Are you full of piss and vinegar? Do you need to rage, but in a healthy way? Are you yearning for the angst-driven passion you had as an angry teen but don’t want to feel like a has-been? Don’t worry, Green Day’s got you.
“Father of All Motherfuckers” is Green Day’s 13th album and it is so punchy that it feels like pure adrenaline could literally start pouring out of the headphones. It somehow feels like a whole workout despite only being 26 minutes.
Despite the length, the record isn’t one-note. It’s not just pure rage. It’s uneasiness and love and an internal revolution. And then there’s some more rage. But it wouldn’t be a Green Day record without it. This is punk, after all.
Green Day is the band that provided a pivotal soundtrack for the angsty teens of the last three decades. “Time of Your Life” has a resurgence of being the class song for graduating seniors every other year, although maybe it should be “Boulevard of Broken Dreams.” It would be easy to rely on the nostalgia factor. Some fans might be pissed, sure. But the large majority probably wouldn’t be burn-down-the-house mad about it.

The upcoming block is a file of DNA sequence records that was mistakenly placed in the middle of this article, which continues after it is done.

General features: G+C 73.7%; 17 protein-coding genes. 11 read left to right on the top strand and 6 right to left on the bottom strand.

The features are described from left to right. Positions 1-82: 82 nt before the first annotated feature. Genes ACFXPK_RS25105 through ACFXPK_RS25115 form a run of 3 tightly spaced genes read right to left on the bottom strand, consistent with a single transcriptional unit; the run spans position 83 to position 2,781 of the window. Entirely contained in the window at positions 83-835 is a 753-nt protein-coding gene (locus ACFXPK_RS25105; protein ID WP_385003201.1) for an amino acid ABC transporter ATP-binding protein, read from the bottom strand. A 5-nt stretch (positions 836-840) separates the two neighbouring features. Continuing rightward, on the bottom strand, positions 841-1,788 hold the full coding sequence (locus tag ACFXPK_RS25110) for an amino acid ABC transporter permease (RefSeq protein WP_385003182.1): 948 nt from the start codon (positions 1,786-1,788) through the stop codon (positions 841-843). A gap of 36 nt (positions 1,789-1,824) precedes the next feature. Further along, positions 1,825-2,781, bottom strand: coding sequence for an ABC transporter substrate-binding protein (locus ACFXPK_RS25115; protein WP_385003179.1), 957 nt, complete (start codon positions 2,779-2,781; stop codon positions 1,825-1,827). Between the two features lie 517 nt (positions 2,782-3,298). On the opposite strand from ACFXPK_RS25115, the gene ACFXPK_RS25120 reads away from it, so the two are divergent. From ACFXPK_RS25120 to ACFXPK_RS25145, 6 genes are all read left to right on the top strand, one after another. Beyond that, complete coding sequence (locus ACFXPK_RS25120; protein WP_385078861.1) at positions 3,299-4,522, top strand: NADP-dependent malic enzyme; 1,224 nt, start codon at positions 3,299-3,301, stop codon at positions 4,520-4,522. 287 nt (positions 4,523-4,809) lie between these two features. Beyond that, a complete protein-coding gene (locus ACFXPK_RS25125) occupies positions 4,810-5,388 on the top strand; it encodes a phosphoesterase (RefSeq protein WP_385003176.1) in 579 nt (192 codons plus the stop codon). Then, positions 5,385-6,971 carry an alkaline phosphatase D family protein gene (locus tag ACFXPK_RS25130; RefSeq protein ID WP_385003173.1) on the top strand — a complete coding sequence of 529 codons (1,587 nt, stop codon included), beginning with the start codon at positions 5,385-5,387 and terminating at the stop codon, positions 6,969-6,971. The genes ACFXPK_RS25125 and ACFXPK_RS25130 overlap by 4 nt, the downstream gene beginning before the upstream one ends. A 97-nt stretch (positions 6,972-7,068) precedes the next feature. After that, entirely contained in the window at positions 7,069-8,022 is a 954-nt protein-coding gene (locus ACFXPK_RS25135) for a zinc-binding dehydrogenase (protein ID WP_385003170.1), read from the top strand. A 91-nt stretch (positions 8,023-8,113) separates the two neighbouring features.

“Father of All Motherfuckers” doesn’t feel like listening to an old record. Despite the pop/punk/rock staples Green Day is known for, like the sort-of lovesong “Meet Me on the Roof” or the hyper-aggressive-white-male-rage tune “Stab You in the Heart,” it feels new while not feeling like it’s following a formula. And that’s because it isn’t. It’s a record for angry American youths, even if they’ve grown up. And that’s timeless.
The record noticeably misses the obviousness we saw in the George Bush-bashing “American Idiot” of albums past. The lack of clearly laid out harsh government reprimands is not what fans would expect, especially after Green Day led the 2016 AMAs in a “No Trump, no KKK, no fascist USA” chant. But that doesn’t mean the record isn’t good.
In an America where people, no matter their creed or political affiliation, are angry, rock is essential. Listening to angry music while doing non-angry things like grocery shopping or studying is cheap therapy.
In the era of Trump and home-grown fascism, the world needs rock that takes a stand. But is it a bad thing if rockers just want to release a tight, punchy record? Does every rock song released need to explicitly condemn bigotry? Do artists who have built their entire career on fighting the establishment need to be told to take a stand?
No, they don’t. In this case, the most powerful form of resistance is choosing not to play into the idea that everything should elicit a tweet from the President.